Panic attacks can last from anywhere between thirty seconds to thirty minutes and can be so distressing sufferers sometimes have the feeling they are losing control or about to die. The experience can be one of extreme agitation, terror, fury, or immobilisation, accompanied by extreme symptoms of the fight, flight, or freeze response; racing heart, rapid breathing, trembling, shaking, nausea, numbness, tight chest, difficulty swallowing, and hot flushes or chills. Episodes can return in waves, are frightening and often exhausting.
Panic attacks are normally initiated when the amygdala responds to a trigger in the environment the person may or may not even be aware of. They can be triggered by situations, smells, sounds, or feelings; based on deeply held fears or associational memory. They can often occur at inappropriate times and are due to an overreaction by the amygdala, often in response to a cue or trigger that doesn’t pose any real threat or danger. If there was a real danger or emergency then the physiological responses would be appropriate and helpful.
Most people will experience some sort of panic attack once or twice in their lives, but those who have more regular panic attacks can start to fear them, and this anxiety can become a self-fulfilling prophecy, with an attack being triggered simply by the fear of having one. For example, a person may once have had a panic attack at the cinema, so during their next visit to the cinema they fear the same thing happening again, which can start to trigger panic attack symptoms. This can lead to the person avoiding the cinema altogether, and then avoiding other public places in the future.
Important: Don’t Try to Escape the Situation!
When suffering from a panic attack it’s vital you resist the strong impulse to escape the situation. Although panic attacks are very frightening and uncomfortable they can’t physically hurt you. Fleeing from the situation may make you feel better in the short-term but in the long-term it will reinforce the power of the attacks, and make it more difficult to overcome them.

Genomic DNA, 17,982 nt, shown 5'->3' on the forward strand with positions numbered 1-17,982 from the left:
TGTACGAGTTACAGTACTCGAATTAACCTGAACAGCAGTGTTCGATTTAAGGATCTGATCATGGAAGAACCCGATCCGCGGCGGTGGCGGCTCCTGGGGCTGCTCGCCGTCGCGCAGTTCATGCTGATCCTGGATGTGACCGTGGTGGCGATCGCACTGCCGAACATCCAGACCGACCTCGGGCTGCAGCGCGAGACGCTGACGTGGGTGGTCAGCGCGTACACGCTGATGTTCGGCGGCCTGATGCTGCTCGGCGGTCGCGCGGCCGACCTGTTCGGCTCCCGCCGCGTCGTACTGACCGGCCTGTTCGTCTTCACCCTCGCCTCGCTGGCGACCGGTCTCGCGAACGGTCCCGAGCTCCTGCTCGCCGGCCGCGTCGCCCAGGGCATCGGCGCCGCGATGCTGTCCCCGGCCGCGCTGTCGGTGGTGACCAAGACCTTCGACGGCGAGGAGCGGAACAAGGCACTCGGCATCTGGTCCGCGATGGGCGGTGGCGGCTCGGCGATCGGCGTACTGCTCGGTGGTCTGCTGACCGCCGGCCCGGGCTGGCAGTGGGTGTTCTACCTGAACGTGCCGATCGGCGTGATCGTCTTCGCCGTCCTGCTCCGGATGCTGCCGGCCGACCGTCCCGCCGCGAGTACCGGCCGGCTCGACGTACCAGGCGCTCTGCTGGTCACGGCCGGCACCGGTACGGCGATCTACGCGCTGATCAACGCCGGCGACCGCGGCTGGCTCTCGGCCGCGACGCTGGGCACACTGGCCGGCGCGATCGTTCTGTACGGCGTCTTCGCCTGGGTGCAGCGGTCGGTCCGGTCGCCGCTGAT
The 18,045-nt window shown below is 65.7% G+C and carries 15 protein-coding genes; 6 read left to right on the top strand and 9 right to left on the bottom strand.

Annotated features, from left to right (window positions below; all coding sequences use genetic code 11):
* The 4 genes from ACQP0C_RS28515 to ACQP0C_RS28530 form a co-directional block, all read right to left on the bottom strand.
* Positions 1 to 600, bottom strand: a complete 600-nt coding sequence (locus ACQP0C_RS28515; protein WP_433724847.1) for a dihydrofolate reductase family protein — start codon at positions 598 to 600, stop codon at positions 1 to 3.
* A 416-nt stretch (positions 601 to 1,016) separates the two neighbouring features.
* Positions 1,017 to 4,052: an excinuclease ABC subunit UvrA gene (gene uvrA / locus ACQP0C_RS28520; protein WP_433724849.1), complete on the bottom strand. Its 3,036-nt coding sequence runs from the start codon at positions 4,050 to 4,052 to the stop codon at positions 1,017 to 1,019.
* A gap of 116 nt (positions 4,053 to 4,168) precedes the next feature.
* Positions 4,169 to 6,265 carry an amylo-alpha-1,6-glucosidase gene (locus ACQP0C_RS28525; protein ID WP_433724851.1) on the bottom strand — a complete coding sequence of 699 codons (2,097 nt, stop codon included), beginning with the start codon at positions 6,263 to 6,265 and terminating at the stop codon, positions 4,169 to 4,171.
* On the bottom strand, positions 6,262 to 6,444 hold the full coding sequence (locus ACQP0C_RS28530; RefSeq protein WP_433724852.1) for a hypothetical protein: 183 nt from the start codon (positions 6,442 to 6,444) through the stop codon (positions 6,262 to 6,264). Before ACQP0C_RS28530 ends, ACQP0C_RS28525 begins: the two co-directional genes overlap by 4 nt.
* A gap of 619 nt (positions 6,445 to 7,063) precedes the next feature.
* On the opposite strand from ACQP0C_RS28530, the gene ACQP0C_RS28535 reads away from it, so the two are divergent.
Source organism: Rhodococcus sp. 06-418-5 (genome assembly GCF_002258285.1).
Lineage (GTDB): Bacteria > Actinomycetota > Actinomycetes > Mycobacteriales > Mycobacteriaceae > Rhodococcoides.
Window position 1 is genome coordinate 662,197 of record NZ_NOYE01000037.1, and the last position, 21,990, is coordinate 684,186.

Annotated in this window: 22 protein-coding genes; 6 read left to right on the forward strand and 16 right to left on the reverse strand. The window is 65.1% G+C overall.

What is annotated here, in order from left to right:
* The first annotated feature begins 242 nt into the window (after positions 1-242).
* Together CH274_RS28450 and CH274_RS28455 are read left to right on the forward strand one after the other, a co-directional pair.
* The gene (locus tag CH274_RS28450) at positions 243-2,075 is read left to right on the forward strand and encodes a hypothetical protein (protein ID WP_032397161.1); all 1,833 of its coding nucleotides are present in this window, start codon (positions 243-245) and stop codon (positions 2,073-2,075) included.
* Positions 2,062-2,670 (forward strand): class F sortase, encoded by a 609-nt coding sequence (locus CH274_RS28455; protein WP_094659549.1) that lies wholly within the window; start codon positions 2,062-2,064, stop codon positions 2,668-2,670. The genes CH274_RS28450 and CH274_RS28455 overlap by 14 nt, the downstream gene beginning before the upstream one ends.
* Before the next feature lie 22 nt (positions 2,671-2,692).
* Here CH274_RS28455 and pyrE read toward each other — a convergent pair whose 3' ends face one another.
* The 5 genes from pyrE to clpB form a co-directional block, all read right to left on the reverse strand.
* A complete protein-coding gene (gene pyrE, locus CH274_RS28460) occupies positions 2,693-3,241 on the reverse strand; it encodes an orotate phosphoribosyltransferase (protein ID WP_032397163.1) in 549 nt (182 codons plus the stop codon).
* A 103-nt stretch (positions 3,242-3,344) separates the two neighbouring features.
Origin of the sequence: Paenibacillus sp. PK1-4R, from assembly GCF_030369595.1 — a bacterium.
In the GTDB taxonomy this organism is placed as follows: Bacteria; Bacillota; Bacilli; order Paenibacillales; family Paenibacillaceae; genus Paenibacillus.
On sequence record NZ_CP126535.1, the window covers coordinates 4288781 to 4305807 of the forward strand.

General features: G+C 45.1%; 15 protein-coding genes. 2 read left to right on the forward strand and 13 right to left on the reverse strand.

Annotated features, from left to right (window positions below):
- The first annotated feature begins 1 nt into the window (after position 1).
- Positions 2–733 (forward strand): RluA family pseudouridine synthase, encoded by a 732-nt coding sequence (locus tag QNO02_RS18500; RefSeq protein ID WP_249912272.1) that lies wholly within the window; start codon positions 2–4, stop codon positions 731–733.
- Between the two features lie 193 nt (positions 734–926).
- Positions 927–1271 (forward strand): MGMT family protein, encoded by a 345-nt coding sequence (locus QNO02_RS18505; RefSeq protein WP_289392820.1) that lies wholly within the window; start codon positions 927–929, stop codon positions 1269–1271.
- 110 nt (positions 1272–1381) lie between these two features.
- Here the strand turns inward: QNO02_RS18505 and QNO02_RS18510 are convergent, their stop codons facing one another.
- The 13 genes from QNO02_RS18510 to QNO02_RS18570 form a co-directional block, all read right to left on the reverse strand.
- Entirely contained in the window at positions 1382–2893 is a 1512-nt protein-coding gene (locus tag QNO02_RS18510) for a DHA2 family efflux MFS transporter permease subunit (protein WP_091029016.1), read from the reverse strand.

The amygdala learns from experience. So staying in the situation will help the amygdala to learn that the situation is safe and it doesn’t need to react in the same way in the future. While this is much easier said than done, it would be beneficial to see these situations as opportunities to work on changing the anxiety response; reducing, and eventually eliminating further episodes.
What to do when you feel panic rising
Although it is very difficult to calm a panic attack through logical thinking, there are some things you can do during a attack that will help reduce the ability of the prefrontal cortex to create the conditions in which the panic attack can get worse:
1 . Understand it’s only a feeling: Interpreting the symptoms of a panic attack as life threatening can cause the symptoms to get a lot worse. So it’s important to try to recognise you are having a panic attack and nothing more. This will ensure you don’t add fuel to the flames.
2. Don’t worry about what other people think: In the middle of a panic attack people often feel embarrassed and worried other people are judging them. Don’t let your cortex try to predict what other people are thinking, it is probably wrong anyway, and it will only add to the stress and panic.
3. Don’t focus on the panic attack: Try not to obsess about when a panic attack may come. Not worrying about panic attacks is one of the best ways to avoid them. Constantly focusing on bodily sensations like sweating and butterflies in the stomach, can lead you to thinking yourself into a panic.